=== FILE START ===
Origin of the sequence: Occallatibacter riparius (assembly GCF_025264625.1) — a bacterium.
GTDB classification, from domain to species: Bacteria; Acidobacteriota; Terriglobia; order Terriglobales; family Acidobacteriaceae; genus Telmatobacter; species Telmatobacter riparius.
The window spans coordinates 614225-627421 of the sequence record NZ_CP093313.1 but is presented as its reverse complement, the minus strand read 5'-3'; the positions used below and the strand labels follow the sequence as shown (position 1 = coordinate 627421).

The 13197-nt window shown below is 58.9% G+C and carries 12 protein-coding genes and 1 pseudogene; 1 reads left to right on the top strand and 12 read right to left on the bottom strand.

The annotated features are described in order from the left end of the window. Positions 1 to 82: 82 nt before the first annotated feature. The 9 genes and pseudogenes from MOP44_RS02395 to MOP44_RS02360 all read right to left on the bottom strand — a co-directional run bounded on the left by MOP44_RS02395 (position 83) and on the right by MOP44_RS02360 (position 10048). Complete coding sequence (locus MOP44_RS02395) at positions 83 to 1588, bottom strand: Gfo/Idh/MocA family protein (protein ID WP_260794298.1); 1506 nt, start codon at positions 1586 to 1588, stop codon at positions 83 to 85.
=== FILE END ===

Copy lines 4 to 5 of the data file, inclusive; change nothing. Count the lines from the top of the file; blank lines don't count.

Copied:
The 13197-nt window shown below is 58.9% G+C and carries 12 protein-coding genes and 1 pseudogene; 1 reads left to right on the top strand and 12 read right to left on the bottom strand.

The annotated features are described in order from the left end of the window. Positions 1 to 82: 82 nt before the first annotated feature. The 9 genes and pseudogenes from MOP44_RS02395 to MOP44_RS02360 all read right to left on the bottom strand — a co-directional run bounded on the left by MOP44_RS02395 (position 83) and on the right by MOP44_RS02360 (position 10048). Complete coding sequence (locus MOP44_RS02395) at positions 83 to 1588, bottom strand: Gfo/Idh/MocA family protein (protein ID WP_260794298.1); 1506 nt, start codon at positions 1586 to 1588, stop codon at positions 83 to 85.